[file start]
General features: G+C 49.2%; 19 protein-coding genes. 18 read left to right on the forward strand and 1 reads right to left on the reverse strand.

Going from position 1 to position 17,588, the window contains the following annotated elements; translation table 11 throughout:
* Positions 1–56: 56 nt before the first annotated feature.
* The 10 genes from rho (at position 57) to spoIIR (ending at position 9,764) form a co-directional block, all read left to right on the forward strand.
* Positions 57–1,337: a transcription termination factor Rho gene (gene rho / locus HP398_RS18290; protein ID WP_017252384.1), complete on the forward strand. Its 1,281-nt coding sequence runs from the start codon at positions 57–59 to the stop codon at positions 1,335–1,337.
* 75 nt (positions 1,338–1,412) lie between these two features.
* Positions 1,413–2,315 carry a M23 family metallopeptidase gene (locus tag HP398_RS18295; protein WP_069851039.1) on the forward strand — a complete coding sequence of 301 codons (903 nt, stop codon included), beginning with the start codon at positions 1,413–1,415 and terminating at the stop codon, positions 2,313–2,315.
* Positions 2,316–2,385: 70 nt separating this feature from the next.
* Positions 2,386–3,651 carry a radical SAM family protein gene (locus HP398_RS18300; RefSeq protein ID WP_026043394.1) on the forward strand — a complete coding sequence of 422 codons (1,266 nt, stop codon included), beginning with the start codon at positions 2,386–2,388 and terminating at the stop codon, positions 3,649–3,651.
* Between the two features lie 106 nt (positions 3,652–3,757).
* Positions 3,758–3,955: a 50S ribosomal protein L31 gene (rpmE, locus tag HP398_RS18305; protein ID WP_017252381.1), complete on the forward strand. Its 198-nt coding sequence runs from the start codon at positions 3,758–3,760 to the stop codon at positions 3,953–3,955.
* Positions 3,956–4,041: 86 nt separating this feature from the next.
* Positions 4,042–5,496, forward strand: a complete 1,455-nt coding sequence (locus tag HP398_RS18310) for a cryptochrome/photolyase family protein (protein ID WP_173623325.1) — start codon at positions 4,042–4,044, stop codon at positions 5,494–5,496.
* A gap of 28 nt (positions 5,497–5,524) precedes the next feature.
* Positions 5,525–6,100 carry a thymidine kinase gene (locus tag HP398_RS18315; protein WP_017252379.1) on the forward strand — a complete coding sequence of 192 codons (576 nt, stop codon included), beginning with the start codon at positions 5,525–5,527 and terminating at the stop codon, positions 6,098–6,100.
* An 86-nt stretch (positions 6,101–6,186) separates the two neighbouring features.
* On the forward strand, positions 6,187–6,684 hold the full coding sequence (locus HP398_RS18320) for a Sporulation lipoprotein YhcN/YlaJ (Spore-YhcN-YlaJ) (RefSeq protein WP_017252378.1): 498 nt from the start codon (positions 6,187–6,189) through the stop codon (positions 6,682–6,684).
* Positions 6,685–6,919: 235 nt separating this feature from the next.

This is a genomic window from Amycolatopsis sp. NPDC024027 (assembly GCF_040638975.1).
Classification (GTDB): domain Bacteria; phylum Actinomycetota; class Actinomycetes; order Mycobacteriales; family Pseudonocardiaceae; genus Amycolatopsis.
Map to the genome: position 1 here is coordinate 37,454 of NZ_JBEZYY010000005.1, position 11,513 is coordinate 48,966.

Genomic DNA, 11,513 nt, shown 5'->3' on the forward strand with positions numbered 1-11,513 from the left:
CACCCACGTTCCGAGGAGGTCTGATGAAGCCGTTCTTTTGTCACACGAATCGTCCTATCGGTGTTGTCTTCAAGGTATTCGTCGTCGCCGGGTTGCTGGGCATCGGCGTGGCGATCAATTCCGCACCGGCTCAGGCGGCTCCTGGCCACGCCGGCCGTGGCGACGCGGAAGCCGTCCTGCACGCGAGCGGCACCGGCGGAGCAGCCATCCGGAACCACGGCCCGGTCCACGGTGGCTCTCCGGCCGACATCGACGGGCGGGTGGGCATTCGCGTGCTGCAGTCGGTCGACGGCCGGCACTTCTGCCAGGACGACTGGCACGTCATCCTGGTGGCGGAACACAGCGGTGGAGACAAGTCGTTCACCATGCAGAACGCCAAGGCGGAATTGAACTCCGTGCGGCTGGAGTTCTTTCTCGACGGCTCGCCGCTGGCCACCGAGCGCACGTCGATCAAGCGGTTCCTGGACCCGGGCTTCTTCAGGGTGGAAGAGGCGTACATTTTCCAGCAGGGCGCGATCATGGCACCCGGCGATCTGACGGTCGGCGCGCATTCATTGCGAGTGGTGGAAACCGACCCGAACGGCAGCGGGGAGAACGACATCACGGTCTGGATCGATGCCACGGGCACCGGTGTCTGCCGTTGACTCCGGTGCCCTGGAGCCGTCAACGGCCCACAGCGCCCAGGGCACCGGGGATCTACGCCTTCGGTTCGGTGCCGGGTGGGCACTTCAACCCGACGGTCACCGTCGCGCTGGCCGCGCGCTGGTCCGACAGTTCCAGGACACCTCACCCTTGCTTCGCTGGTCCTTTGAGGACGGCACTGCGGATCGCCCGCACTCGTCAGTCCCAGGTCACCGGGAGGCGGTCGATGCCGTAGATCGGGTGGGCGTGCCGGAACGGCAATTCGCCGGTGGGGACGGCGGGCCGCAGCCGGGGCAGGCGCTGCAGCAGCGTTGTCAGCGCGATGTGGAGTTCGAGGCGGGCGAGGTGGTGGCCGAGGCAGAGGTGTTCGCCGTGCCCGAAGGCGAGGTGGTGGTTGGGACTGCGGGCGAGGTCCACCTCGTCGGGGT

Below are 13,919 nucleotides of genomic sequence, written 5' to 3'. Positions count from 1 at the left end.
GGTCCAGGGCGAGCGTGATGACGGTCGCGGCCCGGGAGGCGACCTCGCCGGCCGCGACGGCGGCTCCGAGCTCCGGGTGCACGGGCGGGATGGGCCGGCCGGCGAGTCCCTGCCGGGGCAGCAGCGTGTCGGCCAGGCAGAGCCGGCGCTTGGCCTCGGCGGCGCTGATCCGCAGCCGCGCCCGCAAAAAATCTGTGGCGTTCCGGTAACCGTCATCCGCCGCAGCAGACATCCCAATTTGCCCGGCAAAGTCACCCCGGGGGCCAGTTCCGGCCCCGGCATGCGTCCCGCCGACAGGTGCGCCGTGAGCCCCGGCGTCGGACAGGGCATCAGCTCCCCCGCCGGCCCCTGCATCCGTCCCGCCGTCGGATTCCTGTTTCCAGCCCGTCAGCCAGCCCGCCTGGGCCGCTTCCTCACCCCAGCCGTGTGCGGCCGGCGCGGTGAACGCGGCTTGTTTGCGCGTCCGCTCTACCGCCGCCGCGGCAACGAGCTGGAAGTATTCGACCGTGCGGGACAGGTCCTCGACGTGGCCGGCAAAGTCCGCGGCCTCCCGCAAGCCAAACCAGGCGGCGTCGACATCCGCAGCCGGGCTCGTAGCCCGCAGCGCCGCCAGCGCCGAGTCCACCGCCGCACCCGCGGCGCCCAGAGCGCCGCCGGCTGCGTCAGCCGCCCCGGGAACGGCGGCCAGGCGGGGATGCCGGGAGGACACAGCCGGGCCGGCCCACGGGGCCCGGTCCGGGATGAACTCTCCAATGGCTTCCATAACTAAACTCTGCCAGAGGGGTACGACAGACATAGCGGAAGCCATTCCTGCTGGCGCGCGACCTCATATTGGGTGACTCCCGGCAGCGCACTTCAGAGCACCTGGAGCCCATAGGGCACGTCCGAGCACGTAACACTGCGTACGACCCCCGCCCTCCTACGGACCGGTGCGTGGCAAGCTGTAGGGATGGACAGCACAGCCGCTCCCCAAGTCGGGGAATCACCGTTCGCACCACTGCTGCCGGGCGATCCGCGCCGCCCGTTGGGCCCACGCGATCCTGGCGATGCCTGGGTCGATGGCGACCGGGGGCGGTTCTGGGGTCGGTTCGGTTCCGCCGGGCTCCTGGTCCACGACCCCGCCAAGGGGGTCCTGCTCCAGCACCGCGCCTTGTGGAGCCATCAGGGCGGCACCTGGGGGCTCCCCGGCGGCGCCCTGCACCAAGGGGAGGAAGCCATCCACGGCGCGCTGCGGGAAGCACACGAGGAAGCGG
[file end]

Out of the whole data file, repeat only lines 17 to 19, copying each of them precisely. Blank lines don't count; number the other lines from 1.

* On the forward strand, positions 6,187–6,684 hold the full coding sequence (locus HP398_RS18320) for a Sporulation lipoprotein YhcN/YlaJ (Spore-YhcN-YlaJ) (RefSeq protein WP_017252378.1): 498 nt from the start codon (positions 6,187–6,189) through the stop codon (positions 6,682–6,684).
* Positions 6,685–6,919: 235 nt separating this feature from the next.

This is a genomic window from Amycolatopsis sp. NPDC024027 (assembly GCF_040638975.1).